------------------------------------------------------
    since you are a texas resident and you want to attend a tx med school you wont need to apply to that many schools unlike what a cali resident has to do. apply to all the tx schools and some outside schools you would be interested in attending as well. around 15 schools might seem like a nice number and be nice for your wallet as well. to ensure the best application why not wait a year? that gives you enough time to get LORs and you wont have to stress during the summer. LORs can be a pain since some professors can get busy and forget about you and take months and months to get them out to you. I dont think it will hurt to wait a year unless you have a need to attend asap. the application process is stressful enough. apply your sr. year.
     
  6. skypilot

    skypilot 2K Member
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    Try to start a volunteer program tomorrow. At least one or two days a week. Really focus this summer on it even if you have to borrow money. By the time you start med school you will have well over a year of volunteering and something to talk about in your update letters to the school. You can always back out or defer if you feel you need another year or a year off. If you would like time off now is the time to take it before you start this 7 year grueling journey.
     
  7. bobbo

    bobbo Member
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    Hey Mo. Like you I went to a large, well-respected public university where I was very concerned about LORs. I know how difficult it is to get a LOR from prof of 300 person lecture. At the end of my junior year I had exactly one letter of rec in my file and no prospects for additional ones. I decided to take a year off and was able to get a good LORs my senior year, since I had a lot more flexibility in my schedule (not having to cram all those premed classes and distubutions in) and some good smaller upper-level seminars. Obviously, this is not the only reason I took a year off, but it did definitely influenced my decision.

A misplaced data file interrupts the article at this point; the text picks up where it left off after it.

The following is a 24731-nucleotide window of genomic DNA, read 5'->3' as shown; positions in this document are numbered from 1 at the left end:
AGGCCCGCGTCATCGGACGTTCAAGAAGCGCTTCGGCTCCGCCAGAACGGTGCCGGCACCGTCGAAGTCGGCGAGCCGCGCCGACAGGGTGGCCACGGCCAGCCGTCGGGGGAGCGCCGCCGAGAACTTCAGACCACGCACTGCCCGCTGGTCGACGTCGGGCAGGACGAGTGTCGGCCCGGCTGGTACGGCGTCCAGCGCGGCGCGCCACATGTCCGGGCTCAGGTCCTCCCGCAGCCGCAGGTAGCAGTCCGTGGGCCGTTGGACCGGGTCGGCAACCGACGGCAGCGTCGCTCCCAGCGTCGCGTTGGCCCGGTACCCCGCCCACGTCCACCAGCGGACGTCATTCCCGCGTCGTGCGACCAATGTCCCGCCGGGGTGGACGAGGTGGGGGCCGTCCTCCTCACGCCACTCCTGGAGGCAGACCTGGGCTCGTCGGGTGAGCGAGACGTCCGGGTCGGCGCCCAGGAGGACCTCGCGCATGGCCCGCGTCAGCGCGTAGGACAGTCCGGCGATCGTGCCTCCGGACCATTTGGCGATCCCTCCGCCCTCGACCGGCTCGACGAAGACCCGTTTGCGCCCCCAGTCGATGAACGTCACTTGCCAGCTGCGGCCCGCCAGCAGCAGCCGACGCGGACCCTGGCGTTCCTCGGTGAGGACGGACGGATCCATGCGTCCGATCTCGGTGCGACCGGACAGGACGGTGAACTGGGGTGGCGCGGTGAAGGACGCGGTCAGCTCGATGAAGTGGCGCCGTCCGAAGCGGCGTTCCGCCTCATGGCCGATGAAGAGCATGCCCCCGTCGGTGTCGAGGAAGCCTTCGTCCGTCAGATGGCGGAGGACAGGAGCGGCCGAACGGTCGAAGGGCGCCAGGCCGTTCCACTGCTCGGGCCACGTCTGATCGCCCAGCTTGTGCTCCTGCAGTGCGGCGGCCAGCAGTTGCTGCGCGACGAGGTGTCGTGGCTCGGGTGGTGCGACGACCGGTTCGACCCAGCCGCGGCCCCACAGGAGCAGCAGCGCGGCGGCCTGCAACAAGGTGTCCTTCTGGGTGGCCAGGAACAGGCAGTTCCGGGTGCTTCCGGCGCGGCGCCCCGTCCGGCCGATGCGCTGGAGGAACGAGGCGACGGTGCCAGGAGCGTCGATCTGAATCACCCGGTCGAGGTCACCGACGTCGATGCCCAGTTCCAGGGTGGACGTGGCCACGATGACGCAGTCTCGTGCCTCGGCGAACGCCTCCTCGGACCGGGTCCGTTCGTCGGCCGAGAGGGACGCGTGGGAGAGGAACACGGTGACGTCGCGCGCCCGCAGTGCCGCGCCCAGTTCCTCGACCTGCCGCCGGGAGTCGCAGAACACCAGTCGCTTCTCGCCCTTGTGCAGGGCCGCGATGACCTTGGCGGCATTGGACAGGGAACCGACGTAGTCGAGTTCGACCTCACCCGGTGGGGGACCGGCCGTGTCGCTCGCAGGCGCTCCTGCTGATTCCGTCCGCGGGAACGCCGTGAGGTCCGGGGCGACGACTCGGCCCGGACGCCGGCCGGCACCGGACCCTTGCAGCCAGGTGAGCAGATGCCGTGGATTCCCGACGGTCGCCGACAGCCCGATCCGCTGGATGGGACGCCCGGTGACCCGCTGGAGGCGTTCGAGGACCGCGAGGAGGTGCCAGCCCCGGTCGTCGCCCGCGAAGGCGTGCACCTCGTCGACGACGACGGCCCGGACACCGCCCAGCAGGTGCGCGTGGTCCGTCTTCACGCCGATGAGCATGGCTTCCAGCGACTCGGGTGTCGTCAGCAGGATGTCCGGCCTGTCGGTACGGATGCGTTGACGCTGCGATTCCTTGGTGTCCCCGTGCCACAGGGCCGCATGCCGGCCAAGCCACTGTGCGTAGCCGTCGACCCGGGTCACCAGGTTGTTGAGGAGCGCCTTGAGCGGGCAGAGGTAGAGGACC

8. TheRussian

    TheRussian Life Size Mirror
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    5 LORs? I've never heard that before. I only got 3 and two of them were from professors with whom I've only spoken like twice. I simply gave them a copy of my personal statement, my resume, and my activities list and asked them to whip something up for me. From my interviewers it sounded like that worked out and the LORs were pretty good.

    Actually I got one LOR from work but I'm not counting that cause I wrote that one myself ;)

    But to the OP if you are worried about getting an LOR, then make a point of taking a small size class next semester and participate in class. If that's not possible then force yourself to go to office hours the first month or two and then ask for your LOR.
     
  9. MoCookiess

    MoCookiess Hater of Biochemistry
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    So the general consensus is that I should just go ahead and apply after a busy summer of volunteering and getting to know my professors?

    -The OP
     
  10. Bad Mojo

    Bad Mojo Cold as Ice
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    I shouldn't be giving a 't-sip' advice, but I will anyway. One thing I'd recommend that I don't think has been mentioned is research. Even if you can only get into a lab for a short period of time, you can get a good LOR out of it. Adcoms like it because it demonstrates a different type of thinking than is stressed in undergraduate course-work and the MCAT, and they are always trying to replenish the ranks of academia. Also, Texas medical schools rule. You can't beat the bang for your buck. UT Southwestern forever.